He has been steeped in mining. Nevertheless, Andrew Forrest believes that Equinor's drilling plans in the Australian Gulf constitute a completely different threat to the environment, writes Dagens Næringsliv.
- This is one of the richest marine environments in the world. It is a massive, untouched ecosystem. There you will find every kind of marine life, including the great mammals. Risking it in some way, in an area that is climatically hostile and difficult to drill in, is not worth it, says Forrest to the newspaper and points out that the cost of any accident will be totally impossible to measure.
- It is not enough for the government to say that the company is independent of us. If something really goes wrong, the so-called independence collapses, he says.
Equinor spokesman Erik Haaland tells the newspaper that the drilling plans have created unusually large involvement both locally and in social media, but he believes many of the counter-arguments are weak.
- This is also not an unspoilt area. 13 wells have been drilled there earlier, and there is a lot of shipping traffic. It has been opened for petroleum activities for many years, says Haaland to DN, and points out that both the mayors and government representatives welcome the company.
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#OpJeedara #FightForTheBight The Wilderness Society South Australia Sea Shepherd Australia Sea Shepherd Global Captain Paul Watson Sea Shepherd Conservation Society Patagonia Surfrider Foundation World Surf League Equinor
Since the MV Solomon Trader (a Hong Kong-flagged bulk carrier) ran aground on a coral reef in the southern Solomon Islands last month, the damaged vessel has spilled more than 80 tons of heavy fuel oil. This oil is now floating as a three-mile wide viscous coat of tar, marring the once crystal-blue water.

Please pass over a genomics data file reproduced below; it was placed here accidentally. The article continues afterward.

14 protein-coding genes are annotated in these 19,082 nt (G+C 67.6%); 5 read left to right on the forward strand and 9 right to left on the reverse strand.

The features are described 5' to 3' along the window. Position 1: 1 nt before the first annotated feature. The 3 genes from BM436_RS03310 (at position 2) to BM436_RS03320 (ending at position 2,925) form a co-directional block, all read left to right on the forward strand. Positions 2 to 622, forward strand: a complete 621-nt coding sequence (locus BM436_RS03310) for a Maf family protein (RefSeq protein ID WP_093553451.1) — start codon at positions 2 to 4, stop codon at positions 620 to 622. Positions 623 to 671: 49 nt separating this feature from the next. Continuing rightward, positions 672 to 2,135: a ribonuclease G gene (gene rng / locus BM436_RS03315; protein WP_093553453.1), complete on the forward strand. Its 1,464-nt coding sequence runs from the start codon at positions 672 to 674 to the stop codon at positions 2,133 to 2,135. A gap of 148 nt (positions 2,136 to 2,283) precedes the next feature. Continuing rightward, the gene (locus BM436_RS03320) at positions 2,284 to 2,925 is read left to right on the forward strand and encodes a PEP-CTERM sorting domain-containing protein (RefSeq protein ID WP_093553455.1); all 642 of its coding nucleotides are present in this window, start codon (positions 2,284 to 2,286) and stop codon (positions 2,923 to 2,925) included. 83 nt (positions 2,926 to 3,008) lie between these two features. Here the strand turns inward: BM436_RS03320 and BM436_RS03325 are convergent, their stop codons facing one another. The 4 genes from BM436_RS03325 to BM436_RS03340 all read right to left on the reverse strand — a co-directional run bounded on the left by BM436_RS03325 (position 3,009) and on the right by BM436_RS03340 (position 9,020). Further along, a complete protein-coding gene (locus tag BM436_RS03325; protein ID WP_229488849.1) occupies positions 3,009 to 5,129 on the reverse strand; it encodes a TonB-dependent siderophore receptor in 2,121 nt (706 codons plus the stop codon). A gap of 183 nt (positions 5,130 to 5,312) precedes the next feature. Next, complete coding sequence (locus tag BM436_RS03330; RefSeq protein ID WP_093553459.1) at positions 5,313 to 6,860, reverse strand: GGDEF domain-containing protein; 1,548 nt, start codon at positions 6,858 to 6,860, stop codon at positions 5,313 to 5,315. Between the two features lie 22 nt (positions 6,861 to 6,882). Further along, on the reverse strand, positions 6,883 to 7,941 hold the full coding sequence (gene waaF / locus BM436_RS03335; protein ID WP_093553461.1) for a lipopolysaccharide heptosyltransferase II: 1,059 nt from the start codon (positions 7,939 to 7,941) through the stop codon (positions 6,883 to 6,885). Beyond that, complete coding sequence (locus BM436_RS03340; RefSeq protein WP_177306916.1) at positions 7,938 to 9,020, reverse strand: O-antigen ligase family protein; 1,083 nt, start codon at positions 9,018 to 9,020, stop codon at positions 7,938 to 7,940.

In the 1800's when whaling was prevalent Grey Whales where known as "Devil Fish." This unfortunate moniker was bestowed upon Grey Whales due to the mothers tendency to act with ferocity and aggression when their calves where harpooned. Grey Whales often sank smaller whaling ships in their rage and grief.
We are now a far cry from the days of commercial whaling and in one remote fishing village, San Ignacio Lagoon in Baja California, these "Devil Fish" are actively initiating affection and contact with the local humans, with mothers going so far as to encourage the youngsters to approach small boats, sometimes even lifting them towards the surface, as if introducing the calf to people for the first time.
"Our planet’s biodiversity and wildlife are usually best enjoyed from a distance, to preserve both their safety and ours. The situation in San Ignacio is not the norm and the formula is unique to this place. But it’s an inspirational look at how one community’s relationship with whales has undergone a wonderfully bizarre transformation."
Great Australian Bight Alliance Great news! Equinor's plans have made it to question time in Norwegian parliament. Kristoffer Robin Haug from the Norwegian Greens (Miljøpartiet de Grønne) asks Minster for Petroleum and Energy and Kjell-Børge Freiberg whether he will instruct Equinor, as a 67% state owned company, to withdraw from the Bight, and what an oil spill would do to Norway's reputation in Australia.
Video by Paul Richard Johannessen / Better Call Paul ...